Wyoming Indian Paintbrush – Castilleja liniarifolia – is the most angular of the species we see right now. Its bright red to orange calyx splits to the side and back but most deeply in front where the green galea extends way out. The bracts and leaves are also often deeply lobed and linear and widely spaced on the stem.
Scarlet Paintbrush – Castilleja miniata – is blooming at mid to subalpine elevations. It is common along the trail south of Teton Pass right now. It is often two feet tall and branching with wands of bright red flowers. The bracts and calyx are often lobed and sharply pointed. They cover the green corolla or petal tube (galea) which extends out when mature. Overall flower color ranges from red to scarlet to orange. This is our most wide ranging and variable species. Polyploidy and occasional hybridization with C. rhexifolia and C. sulphurea confound strict identification.
Alpine or Rosy Paintbrush – Castilleja rhexifolia – puzzles me often, especially in comparison to Scarlet Paintbrush. References say they are crimson, rose-red to pink. Bracts are relatively broad and rarely lobed. Calyx lobes are relatively blunt. Often the parts are quite hairy. Plants are typically about one foot or less and rarely branch. They grow only at high elevations.
Sulphur Paintbrush – Castilleja sulphurea – Although yellow, this species is very similar and closely related to Rosy Paintbrush – C. rhexifolia. Look for broad, only slightly lobed, colorful bracts. The bracts and calyx lobes are rounded, not sharp. It is also sticky hairy. Look for larkspurs and lupines nearby. Sulphur paintbrushes are often connected, obtaining carbohydrates and alkaloids from their hosts.
Hosts Plants of Paintbrushes
Lupine – Lupinus argenteus – is a proven host plant of several species of paintbrush. Lupine is a source of carbon, water, and nutrients. It also provides a toxic alkaloid which helps protect the paintbrush from herbivory, such as from larvae of the plume moth – Amblyptilia pica. This chemical defense in not found in the petals or nectar of paintbrushes, therefore, allowing their pollinators, such as broad tailed and rufous hummingbirds to proceed unharmed.
Two Creamy, Coiled Louseworts
Louseworts are also in the Orobanche or Broomrape Family. They have highly evolved flowers. Bumblebees pollinators just fit amidst the lower lip and upper coil. The stigma, protected by the upper petal, sticks out when ready and tags the pollen from where the bees can’t glean it. Flowers contain no nectar reward.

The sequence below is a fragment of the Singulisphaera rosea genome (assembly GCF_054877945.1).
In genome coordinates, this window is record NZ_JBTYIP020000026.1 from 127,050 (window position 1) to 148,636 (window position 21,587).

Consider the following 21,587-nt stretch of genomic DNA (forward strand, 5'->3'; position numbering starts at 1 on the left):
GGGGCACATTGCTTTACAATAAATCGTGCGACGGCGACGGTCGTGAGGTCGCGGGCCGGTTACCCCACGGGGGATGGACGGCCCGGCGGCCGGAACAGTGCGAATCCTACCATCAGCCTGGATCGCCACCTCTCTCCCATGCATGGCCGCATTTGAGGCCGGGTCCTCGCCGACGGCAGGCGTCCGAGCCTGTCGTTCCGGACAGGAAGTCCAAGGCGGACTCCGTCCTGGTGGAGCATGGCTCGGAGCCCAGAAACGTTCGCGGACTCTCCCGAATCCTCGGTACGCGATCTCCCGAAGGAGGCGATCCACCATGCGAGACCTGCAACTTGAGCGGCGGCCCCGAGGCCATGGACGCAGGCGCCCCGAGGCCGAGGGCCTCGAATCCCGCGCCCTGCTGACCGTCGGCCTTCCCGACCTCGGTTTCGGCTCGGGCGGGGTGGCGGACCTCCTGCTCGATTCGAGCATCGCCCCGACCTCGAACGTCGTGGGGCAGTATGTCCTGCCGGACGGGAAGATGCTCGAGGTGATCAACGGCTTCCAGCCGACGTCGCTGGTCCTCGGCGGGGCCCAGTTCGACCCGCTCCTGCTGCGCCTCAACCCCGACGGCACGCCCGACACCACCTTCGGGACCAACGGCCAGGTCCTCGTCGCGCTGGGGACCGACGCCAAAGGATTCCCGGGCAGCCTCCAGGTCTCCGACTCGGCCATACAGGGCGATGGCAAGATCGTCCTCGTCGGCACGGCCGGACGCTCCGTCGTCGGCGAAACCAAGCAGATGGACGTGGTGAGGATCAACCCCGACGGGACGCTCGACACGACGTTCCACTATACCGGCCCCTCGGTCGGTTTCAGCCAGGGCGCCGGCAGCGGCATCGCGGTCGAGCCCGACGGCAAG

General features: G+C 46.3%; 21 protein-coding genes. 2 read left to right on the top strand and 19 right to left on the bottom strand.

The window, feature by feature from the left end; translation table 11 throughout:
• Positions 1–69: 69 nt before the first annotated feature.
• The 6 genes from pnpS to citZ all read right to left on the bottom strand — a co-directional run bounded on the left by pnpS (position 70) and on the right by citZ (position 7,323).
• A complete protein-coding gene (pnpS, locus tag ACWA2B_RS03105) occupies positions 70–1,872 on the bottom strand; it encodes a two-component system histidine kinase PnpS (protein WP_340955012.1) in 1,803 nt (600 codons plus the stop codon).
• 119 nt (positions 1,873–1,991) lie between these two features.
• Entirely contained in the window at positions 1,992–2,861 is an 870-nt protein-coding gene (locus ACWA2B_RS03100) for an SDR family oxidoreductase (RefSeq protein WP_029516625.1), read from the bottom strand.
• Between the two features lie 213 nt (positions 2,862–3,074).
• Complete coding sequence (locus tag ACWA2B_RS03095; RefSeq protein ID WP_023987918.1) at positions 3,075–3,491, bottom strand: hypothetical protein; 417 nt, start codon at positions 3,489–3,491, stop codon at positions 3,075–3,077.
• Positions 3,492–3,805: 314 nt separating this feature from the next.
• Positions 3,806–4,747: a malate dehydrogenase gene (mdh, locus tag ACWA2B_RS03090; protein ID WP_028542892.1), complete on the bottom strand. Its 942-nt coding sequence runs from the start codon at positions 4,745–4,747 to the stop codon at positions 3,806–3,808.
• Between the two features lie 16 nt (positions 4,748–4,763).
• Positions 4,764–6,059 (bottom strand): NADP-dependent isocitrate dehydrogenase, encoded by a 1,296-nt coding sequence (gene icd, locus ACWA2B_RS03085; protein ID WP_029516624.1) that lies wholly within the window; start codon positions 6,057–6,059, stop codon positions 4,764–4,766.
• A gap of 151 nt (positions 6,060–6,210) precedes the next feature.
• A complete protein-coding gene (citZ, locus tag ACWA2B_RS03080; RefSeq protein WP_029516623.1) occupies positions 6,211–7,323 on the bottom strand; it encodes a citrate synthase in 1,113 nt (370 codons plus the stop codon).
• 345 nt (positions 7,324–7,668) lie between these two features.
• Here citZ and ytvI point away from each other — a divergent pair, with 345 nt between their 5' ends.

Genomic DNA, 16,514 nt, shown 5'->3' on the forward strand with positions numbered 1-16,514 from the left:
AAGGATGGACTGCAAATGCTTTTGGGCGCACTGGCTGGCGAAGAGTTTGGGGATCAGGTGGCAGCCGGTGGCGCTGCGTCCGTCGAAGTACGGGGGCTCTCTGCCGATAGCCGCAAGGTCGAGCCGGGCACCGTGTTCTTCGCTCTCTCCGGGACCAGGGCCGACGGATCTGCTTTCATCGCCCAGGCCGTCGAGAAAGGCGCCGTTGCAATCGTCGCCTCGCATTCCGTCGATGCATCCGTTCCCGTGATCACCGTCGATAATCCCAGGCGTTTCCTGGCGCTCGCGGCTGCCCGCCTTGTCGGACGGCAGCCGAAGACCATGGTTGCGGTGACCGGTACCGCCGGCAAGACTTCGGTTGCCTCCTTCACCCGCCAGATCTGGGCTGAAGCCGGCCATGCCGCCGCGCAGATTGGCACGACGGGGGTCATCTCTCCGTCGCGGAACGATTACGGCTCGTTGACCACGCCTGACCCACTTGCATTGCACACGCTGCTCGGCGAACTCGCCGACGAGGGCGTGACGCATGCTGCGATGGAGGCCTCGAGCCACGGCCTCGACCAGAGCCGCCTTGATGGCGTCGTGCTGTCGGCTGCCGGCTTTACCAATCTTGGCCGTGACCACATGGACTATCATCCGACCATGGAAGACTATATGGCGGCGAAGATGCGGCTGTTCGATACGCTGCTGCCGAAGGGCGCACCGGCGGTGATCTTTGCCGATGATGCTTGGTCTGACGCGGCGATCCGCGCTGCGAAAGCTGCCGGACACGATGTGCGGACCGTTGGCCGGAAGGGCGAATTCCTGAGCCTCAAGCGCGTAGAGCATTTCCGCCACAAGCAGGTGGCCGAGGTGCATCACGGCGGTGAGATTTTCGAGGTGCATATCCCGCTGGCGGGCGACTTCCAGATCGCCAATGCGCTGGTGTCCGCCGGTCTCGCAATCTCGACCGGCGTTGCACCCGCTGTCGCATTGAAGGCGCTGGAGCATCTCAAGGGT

Louseworts, like their relatives paintbrushes, also have hemiparasitic relationships with nearby host plants.
Parrot’s Beak – Pedicularis racemosa – grows 8-20” high. The leaves are lance-shaped with small teeth and are arrayed up the stem. The lower lip of the flowers is three lobed, and the upper lip is arched into a beak.
White-coiled Lousewort – Pedicularis contorta – looks very similar to Parrot’s Beak but the leaves grow mostly from the base and are deeply, pinnately lobed.
A Few More Subalpine Specialties
Found often in shade or meadows where snow melts late at high elevations, Mountain Bog Gentian – Gentiana calycosa – is a treat to find. Leaves are egg-shaped and paired up the 5-12” stems. Flowers are deep blue and are decorated to direct pollinators deep.
Many other flowers are blooming high. Go in search! Let us know what you find at firstname.lastname@example.org.
Frances Clark, Wilson, WY
July 31, 2016, update Aug. 2 after hiking down from Rendezvous Mountain via Granite Canyon.
Note: What we once called “asters” and were in the Aster genus have been sorted by scientists into many new genera: Eucephalus, Eurybia, Symphiotrichum, Oreostemma, etc. However, the common name of “aster” remains attached to many. Indeed “Aster” is much easier to remember than the new scientific names. If you are frustrated by all this, just enjoy looking at the remarkable, if confounding, variation of this group of composites.